In my time at Spoon University, I've written quite a few articles about coffee. I love this stuff: it gets me up in the morning and powers me through classes. But I can't deny that it costs a good chunk of money, especially cold brew. To remedy this issue, I thought I would try my hand at DIY cold brew coffee.

This recipe was super easy, and allowed me to use the leftover ground coffee I had in my room. By and large, I followed the steps from this recipe, but had to add my own adjustments for some personal flair. With these steps, you'll never need the drive through again. 

Step 1: Assemble What You'll Need

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Shannon Carney

For your own DIY cold brew coffee, you'll need coffee (obvi), some measuring cups, a wooden spoon, and a large pitcher to hold your coffee. Later on, you'll need something to strain the coffee with.

The recipe I based my coffee on used unflavored coffee, but I went with hazelnut coffee. Cold brew is sweet enough on its own, but I thought that the hazelnut would really amp up the flavor of the finished product.

Step 2: Grind and Measure Your Coffee 

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Shannon Carney

For this step, many would tell you to grind your own coffee beans. I don't know about you, but I really don't have full coffee beans laying around the house. If you do, go for it! But, I chose pre-ground, pre-packaged coffee for my blend.

Using ground vs "whole" beans won't impact your DIY cold brew coffee too much, but since the pre-packaged coffee is already so finely ground, it'll just make your coffee that much stronger once it begins to steep. Either way, you'll want one cup of ground coffee.

Step 3: Just Add Water  

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Shannon Carney

Next, add your grounds into your pitcher. Once the grounds are in the pitcher, you'll need to add the water. What's coffee without water? For each cup of grounds that you include, you'll want to add in two cups of water.

I actually doubled this recipe to use up the coffee grounds that I already had. So, for my cold brew coffee, I added four cups of water. You can obviously add as much water as you want, but the more you add, the weaker your coffee will be in the end.

Step 4: Stir, stir, stir  

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Shannon Carney

This is probably the easiest step of this entire foolproof recipe. All you have to do is stir. Yep, that's it. Just make sure that all of the grounds are wet and covered with water.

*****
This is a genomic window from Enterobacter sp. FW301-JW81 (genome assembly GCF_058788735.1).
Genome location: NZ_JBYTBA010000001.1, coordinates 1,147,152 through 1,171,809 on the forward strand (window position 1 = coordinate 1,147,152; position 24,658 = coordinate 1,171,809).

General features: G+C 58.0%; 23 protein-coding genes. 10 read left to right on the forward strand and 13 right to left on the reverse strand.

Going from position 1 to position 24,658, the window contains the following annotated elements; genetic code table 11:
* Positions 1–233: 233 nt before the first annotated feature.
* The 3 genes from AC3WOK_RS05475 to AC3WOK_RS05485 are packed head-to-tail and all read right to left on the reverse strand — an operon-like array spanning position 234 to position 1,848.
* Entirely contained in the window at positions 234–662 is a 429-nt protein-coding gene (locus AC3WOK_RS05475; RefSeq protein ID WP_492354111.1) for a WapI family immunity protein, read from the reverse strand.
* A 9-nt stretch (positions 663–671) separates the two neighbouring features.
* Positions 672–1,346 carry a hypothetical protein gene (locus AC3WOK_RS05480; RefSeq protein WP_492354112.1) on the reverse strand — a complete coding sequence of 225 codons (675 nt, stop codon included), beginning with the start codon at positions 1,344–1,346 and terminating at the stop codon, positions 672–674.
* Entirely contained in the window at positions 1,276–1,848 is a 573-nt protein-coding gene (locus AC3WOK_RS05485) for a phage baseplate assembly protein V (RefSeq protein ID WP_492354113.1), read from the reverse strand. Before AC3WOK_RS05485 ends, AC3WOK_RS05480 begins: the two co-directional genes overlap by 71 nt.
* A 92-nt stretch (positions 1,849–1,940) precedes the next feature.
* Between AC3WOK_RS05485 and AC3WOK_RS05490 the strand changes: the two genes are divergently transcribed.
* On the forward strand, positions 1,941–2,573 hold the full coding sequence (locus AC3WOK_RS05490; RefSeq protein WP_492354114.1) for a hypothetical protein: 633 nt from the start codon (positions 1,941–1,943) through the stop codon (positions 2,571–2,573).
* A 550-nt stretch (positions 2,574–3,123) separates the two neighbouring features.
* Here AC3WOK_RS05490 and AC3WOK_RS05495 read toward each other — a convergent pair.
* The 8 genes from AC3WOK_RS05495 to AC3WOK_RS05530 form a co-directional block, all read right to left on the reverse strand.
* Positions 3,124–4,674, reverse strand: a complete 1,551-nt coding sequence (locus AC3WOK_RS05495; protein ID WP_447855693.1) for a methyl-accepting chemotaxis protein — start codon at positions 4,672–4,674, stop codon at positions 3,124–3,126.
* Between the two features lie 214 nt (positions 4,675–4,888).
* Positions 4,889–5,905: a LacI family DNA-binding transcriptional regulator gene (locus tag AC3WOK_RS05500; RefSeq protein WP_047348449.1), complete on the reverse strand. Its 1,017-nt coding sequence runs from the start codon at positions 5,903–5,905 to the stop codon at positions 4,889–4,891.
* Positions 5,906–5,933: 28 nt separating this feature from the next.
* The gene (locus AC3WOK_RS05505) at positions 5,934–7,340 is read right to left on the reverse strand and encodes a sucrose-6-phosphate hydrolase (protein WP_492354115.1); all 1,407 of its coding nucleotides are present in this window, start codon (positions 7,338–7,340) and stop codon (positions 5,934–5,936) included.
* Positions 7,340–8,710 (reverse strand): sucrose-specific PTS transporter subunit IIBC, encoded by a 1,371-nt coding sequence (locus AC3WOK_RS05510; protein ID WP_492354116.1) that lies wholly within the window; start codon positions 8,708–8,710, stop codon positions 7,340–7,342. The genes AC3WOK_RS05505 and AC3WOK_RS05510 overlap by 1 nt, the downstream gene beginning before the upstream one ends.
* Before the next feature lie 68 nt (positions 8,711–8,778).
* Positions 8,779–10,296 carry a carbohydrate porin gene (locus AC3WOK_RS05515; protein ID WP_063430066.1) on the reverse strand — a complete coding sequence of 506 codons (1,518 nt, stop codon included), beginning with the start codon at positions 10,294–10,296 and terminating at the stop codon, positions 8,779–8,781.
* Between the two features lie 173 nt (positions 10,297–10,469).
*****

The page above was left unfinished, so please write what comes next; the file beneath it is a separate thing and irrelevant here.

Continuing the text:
Step 5: Practice Your Patience

coffee, tea, cake
Shannon Carney

For me, the hardest part about having coffee is waiting until it's socially acceptable for me to have another cup. The whole point of cold brew is that it steeps for a long period of time in the refrigerator before drinking.

To get the full flavor, you'll want to steep your DIY cold brew coffee for at least 12 hours to get the full flavor. Since I doubled the recipe, I let mine sit for a full 24 hours.

Step 6: Strain the Grounds

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Shannon Carney

I've had one too many cups of coffee that are nothing but gross grounds at the bottom of the mug. To avoid that with your cold brew coffee, you'll want to strain it. Take a cheesecloth and secure it over the mouth of the vessel you'll be pouring your coffee into. Then, take your batch out of the fridge and pour it directly over the cheesecloth.

#SpoonTip: If you don't have a cheesecloth, coffee filters work just as well. It'll just take a little longer to strain.

Step 7: Pour and Enjoy

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Shannon Carney

After the long wait and straining, it's finally time to try your DIY cold brew coffee! Just pour over ice and add whatever usual fixings you need. Make it sweet and creamy, or drink it black. Whatever suits your fancy—this is your own batch of cold brew after all.

There are always going to be some days when you don't want to leave the house, but still need your coffee. With this recipe, you can make your own cold brew coffee and not even have to think about that crazy drive through line.